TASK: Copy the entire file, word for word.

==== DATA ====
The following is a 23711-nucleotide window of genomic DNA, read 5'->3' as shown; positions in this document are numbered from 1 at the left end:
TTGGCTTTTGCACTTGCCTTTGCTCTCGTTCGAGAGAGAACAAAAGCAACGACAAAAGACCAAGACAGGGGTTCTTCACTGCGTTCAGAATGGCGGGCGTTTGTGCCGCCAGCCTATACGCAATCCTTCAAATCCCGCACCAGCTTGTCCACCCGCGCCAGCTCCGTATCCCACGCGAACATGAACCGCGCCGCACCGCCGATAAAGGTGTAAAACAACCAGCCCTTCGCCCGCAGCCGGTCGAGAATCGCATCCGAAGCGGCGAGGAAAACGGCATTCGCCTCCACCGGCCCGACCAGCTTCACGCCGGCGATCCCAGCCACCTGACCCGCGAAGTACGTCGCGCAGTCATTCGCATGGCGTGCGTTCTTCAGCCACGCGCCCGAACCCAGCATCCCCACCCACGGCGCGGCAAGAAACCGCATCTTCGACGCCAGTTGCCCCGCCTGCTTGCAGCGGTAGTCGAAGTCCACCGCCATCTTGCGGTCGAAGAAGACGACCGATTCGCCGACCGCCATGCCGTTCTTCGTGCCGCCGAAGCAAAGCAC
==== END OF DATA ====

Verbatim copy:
The following is a 23711-nucleotide window of genomic DNA, read 5'->3' as shown; positions in this document are numbered from 1 at the left end:
TTGGCTTTTGCACTTGCCTTTGCTCTCGTTCGAGAGAGAACAAAAGCAACGACAAAAGACCAAGACAGGGGTTCTTCACTGCGTTCAGAATGGCGGGCGTTTGTGCCGCCAGCCTATACGCAATCCTTCAAATCCCGCACCAGCTTGTCCACCCGCGCCAGCTCCGTATCCCACGCGAACATGAACCGCGCCGCACCGCCGATAAAGGTGTAAAACAACCAGCCCTTCGCCCGCAGCCGGTCGAGAATCGCATCCGAAGCGGCGAGGAAAACGGCATTCGCCTCCACCGGCCCGACCAGCTTCACGCCGGCGATCCCAGCCACCTGACCCGCGAAGTACGTCGCGCAGTCATTCGCATGGCGTGCGTTCTTCAGCCACGCGCCCGAACCCAGCATCCCCACCCACGGCGCGGCAAGAAACCGCATCTTCGACGCCAGTTGCCCCGCCTGCTTGCAGCGGTAGTCGAAGTCCACCGCCATCTTGCGGTCGAAGAAGACGACCGATTCGCCGACCGCCATGCCGTTCTTCGTGCCGCCGAAGCAAAGCAC